To be in love is a state that you would want to avoid in a tennis match. You see, as pretty as it sounds, to accumulate the 'love' score simply means that you have no points in a game. Sad sports fact.
Nevertheless, one could not simply stir away from the topic of love when discussing Denver band Tennis, which comprises of husband-and-wife duo, Patrick Riley and Alaina Moore, and drummer James Barone. Accompanied by a touring musician on second keyboard, the trio gave their first Singapore performance at Esplanade Theatre Studio as a part of Mosaic Music Festival 2013.
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Under the watchful eyes of the 200-something crowd, the indie pop outfit wove through their hour long set with renditions out of their Cape Dory and Young and Old albums. While their songs sound typically upbeat and sunny, not all of their songs are happy and carefree. Case in point was the first song of the 7.30 pm set, ‘It All Feels the Same’, which dealt with relationship disappointments.
Whether crooning about relationship ups or downs, Tennis’ performance was far from being intolerably cute. Instead, it was rather low-key and restrained. In his flower print shirt, Patrick would hunch over his guitar and break into one-leg hops across different songs. Meanwhile, in her zebra print top and leather skirt get-up, Alaina would sway gently to the music while singing behind her keyboard or on the centre stage.
While the low-key approach failed to give more cheerful tunes such as 'Pigeon' and 'Water Birds' an uplift of energy, the approach did work for more sober tunes such as 'My Better Self' and 'Origins'. Indeed, 'My Better Self' provided one of the more memorable moments in the concert. In encouraging the audience to dance along with the song, Alaina asked the audience to imagine being in a “school dance challenge show”. Singing against the backdrop of calm blue light, Alaina appeared magical. Her hair, whose frizzy quality she had earlier attributed to Singapore’s weather, only added charms.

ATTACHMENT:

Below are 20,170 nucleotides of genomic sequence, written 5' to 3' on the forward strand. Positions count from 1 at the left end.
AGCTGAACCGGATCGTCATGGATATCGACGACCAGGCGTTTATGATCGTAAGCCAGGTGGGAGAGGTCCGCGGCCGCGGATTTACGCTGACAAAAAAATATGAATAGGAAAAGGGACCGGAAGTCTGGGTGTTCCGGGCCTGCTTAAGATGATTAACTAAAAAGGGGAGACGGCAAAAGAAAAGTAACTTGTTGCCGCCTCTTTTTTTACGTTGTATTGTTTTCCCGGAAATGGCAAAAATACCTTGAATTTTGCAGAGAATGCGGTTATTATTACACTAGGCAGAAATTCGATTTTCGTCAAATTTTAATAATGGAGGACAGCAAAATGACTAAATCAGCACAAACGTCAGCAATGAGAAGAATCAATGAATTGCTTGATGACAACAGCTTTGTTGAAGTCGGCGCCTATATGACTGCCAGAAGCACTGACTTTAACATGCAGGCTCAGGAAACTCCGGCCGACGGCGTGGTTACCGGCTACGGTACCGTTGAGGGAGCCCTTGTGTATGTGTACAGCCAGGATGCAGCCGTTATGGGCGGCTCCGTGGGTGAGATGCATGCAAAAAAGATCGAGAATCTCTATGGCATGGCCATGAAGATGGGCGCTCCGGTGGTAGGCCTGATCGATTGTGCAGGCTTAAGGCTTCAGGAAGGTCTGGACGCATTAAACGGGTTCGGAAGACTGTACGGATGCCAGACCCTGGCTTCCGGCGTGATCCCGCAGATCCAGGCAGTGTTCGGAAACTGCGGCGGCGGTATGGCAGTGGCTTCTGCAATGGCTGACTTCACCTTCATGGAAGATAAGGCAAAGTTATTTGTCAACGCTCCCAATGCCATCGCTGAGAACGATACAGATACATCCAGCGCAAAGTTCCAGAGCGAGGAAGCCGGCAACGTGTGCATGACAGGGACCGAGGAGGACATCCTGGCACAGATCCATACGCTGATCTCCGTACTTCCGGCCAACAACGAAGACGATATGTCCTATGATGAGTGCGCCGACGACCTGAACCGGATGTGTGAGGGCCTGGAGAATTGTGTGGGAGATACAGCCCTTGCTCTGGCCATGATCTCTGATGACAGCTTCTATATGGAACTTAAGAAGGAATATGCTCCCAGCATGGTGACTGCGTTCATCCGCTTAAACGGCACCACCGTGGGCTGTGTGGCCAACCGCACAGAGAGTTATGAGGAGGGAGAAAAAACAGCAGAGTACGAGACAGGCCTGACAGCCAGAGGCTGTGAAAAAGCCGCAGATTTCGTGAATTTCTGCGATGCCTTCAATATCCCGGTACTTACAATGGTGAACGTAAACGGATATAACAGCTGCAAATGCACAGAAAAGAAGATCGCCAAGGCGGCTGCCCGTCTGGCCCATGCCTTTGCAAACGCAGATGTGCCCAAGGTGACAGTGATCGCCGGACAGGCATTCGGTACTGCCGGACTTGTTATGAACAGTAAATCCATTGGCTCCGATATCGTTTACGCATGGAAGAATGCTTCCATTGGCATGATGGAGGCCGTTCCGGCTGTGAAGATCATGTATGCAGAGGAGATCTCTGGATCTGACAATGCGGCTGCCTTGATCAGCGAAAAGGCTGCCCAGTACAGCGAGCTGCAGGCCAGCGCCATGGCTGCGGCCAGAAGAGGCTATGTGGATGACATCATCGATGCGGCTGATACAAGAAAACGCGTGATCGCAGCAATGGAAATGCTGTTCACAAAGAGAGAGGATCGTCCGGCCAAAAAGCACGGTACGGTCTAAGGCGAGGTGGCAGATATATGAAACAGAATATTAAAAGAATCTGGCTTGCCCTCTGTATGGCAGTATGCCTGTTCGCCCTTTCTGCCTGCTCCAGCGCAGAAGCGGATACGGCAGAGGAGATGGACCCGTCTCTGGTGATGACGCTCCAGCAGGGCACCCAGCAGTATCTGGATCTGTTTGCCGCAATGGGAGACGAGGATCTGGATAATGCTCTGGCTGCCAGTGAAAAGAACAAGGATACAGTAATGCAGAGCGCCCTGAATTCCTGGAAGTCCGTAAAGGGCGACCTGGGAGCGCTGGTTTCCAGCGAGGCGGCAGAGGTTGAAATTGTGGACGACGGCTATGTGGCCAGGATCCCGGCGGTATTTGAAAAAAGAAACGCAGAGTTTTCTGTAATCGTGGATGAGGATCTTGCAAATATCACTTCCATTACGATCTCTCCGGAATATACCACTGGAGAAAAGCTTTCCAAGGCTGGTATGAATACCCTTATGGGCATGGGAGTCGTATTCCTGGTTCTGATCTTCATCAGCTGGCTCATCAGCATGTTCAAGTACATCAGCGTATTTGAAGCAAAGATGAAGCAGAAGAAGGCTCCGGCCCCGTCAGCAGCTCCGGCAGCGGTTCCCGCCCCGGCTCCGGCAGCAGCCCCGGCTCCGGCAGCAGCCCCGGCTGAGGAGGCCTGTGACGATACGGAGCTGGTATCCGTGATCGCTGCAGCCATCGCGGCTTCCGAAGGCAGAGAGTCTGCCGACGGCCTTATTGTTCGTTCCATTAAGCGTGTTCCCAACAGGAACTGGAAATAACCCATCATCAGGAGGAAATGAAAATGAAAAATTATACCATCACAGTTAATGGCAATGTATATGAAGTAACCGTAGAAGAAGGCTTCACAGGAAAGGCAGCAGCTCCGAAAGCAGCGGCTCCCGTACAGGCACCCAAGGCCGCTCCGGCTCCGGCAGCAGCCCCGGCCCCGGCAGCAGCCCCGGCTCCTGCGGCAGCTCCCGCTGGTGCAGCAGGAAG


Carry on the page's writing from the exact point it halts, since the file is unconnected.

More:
The songstress was charming as ever in her banters with the audience. When a fan screamed excitedly at the start of 'Never to Part', she dedicated the song to the screaming fan. She also joked how James kept getting mistaken as Grizzly Bear’s Edward Droste. In recounting the history of 'Marathon', she spoke of being terrified of her first night sail with Patrick, only for him to assure her that the story would make a great song at the end.
That night, the three-year-old band played two brand new songs to the crowd: ‘Dimming Light’ and one that was tentatively titled ‘Teena Marie’. The former sounded typically of Tennis, while the latter was surprisingly refreshing. With its bluesy take and heavier edge, ‘Teena Marie’ diverged from the typical sunny, upbeat structure of Tennis’ songs. Unfortunately, with the songs coming across muffled through the sound system, it was hard to make out what Alaina was singing about. The poor audio mix also led to the loss of the wall of sound quality that was dominant in their records.
It is yet to be seen how Tennis will evolve in the future. Perhaps they will retain their sunny beats. Perhaps they will continue moving towards the harder edge sounds, as indicated in ‘Teena Marie’. Fans will also appreciate the continued growth of stage confidence in the band’s live performance. Hopefully, in their next visit to Singapore, Tennis’ performance will be much more energetic and spontaneous with a tinge of surprise. Given how much potential the band has, it could only mean advantage to Tennis.